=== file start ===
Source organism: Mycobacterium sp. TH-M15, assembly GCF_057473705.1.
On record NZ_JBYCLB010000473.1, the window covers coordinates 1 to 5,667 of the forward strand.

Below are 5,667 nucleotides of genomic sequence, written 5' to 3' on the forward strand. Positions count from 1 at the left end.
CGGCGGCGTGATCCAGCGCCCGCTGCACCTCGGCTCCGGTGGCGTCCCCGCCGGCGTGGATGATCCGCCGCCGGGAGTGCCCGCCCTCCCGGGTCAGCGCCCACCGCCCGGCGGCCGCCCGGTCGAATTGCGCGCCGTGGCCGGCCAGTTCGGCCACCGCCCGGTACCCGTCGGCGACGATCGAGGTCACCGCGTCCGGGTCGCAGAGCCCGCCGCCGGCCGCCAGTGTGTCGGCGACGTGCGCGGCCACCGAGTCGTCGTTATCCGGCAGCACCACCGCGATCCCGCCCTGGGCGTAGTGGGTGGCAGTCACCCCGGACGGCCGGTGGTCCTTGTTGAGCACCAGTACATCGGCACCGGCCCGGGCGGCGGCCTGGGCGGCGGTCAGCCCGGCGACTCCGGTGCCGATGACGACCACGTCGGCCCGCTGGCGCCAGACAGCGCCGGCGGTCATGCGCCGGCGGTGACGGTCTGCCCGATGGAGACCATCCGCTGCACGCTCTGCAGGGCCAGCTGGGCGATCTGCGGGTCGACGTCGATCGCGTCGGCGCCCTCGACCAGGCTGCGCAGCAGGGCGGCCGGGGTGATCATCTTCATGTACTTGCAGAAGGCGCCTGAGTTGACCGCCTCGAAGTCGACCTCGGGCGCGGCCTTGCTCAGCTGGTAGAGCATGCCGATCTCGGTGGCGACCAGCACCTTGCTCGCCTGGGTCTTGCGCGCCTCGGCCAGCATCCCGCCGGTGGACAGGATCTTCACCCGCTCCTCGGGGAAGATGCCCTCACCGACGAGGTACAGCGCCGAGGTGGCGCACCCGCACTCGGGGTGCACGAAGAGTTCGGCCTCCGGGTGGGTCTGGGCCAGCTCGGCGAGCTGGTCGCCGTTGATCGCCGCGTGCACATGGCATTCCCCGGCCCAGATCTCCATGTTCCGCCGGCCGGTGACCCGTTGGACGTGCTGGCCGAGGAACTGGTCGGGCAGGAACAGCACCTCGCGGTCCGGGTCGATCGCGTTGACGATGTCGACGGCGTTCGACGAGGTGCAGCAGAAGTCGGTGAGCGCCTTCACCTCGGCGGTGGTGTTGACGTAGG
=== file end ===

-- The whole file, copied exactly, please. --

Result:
Source organism: Mycobacterium sp. TH-M15, assembly GCF_057473705.1.
On record NZ_JBYCLB010000473.1, the window covers coordinates 1 to 5,667 of the forward strand.

Below are 5,667 nucleotides of genomic sequence, written 5' to 3' on the forward strand. Positions count from 1 at the left end.
CGGCGGCGTGATCCAGCGCCCGCTGCACCTCGGCTCCGGTGGCGTCCCCGCCGGCGTGGATGATCCGCCGCCGGGAGTGCCCGCCCTCCCGGGTCAGCGCCCACCGCCCGGCGGCCGCCCGGTCGAATTGCGCGCCGTGGCCGGCCAGTTCGGCCACCGCCCGGTACCCGTCGGCGACGATCGAGGTCACCGCGTCCGGGTCGCAGAGCCCGCCGCCGGCCGCCAGTGTGTCGGCGACGTGCGCGGCCACCGAGTCGTCGTTATCCGGCAGCACCACCGCGATCCCGCCCTGGGCGTAGTGGGTGGCAGTCACCCCGGACGGCCGGTGGTCCTTGTTGAGCACCAGTACATCGGCACCGGCCCGGGCGGCGGCCTGGGCGGCGGTCAGCCCGGCGACTCCGGTGCCGATGACGACCACGTCGGCCCGCTGGCGCCAGACAGCGCCGGCGGTCATGCGCCGGCGGTGACGGTCTGCCCGATGGAGACCATCCGCTGCACGCTCTGCAGGGCCAGCTGGGCGATCTGCGGGTCGACGTCGATCGCGTCGGCGCCCTCGACCAGGCTGCGCAGCAGGGCGGCCGGGGTGATCATCTTCATGTACTTGCAGAAGGCGCCTGAGTTGACCGCCTCGAAGTCGACCTCGGGCGCGGCCTTGCTCAGCTGGTAGAGCATGCCGATCTCGGTGGCGACCAGCACCTTGCTCGCCTGGGTCTTGCGCGCCTCGGCCAGCATCCCGCCGGTGGACAGGATCTTCACCCGCTCCTCGGGGAAGATGCCCTCACCGACGAGGTACAGCGCCGAGGTGGCGCACCCGCACTCGGGGTGCACGAAGAGTTCGGCCTCCGGGTGGGTCTGGGCCAGCTCGGCGAGCTGGTCGCCGTTGATCGCCGCGTGCACATGGCATTCCCCGGCCCAGATCTCCATGTTCCGCCGGCCGGTGACCCGTTGGACGTGCTGGCCGAGGAACTGGTCGGGCAGGAACAGCACCTCGCGGTCCGGGTCGATCGCGTTGACGATGTCGACGGCGTTCGACGAGGTGCAGCAGAAGTCGGTGAGCGCCTTCACCTCGGCGGTGGTGTTGACGTAGG